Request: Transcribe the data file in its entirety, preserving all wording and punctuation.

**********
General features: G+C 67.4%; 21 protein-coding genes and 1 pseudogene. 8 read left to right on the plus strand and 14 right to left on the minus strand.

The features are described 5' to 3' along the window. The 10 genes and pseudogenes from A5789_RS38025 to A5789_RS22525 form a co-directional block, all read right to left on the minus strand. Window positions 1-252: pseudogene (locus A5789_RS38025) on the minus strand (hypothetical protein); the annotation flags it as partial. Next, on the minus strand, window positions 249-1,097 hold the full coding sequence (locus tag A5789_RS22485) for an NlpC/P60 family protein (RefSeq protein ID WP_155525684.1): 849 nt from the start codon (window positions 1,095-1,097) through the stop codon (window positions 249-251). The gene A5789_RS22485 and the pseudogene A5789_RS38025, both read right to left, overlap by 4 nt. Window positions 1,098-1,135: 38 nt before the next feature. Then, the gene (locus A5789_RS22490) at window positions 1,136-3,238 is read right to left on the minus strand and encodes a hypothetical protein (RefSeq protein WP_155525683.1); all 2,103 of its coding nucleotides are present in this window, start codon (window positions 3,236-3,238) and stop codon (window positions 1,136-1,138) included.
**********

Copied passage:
General features: G+C 67.4%; 21 protein-coding genes and 1 pseudogene. 8 read left to right on the plus strand and 14 right to left on the minus strand.

The features are described 5' to 3' along the window. The 10 genes and pseudogenes from A5789_RS38025 to A5789_RS22525 form a co-directional block, all read right to left on the minus strand. Window positions 1-252: pseudogene (locus A5789_RS38025) on the minus strand (hypothetical protein); the annotation flags it as partial. Next, on the minus strand, window positions 249-1,097 hold the full coding sequence (locus tag A5789_RS22485) for an NlpC/P60 family protein (RefSeq protein ID WP_155525684.1): 849 nt from the start codon (window positions 1,095-1,097) through the stop codon (window positions 249-251). The gene A5789_RS22485 and the pseudogene A5789_RS38025, both read right to left, overlap by 4 nt. Window positions 1,098-1,135: 38 nt before the next feature. Then, the gene (locus A5789_RS22490) at window positions 1,136-3,238 is read right to left on the minus strand and encodes a hypothetical protein (RefSeq protein WP_155525683.1); all 2,103 of its coding nucleotides are present in this window, start codon (window positions 3,236-3,238) and stop codon (window positions 1,136-1,138) included.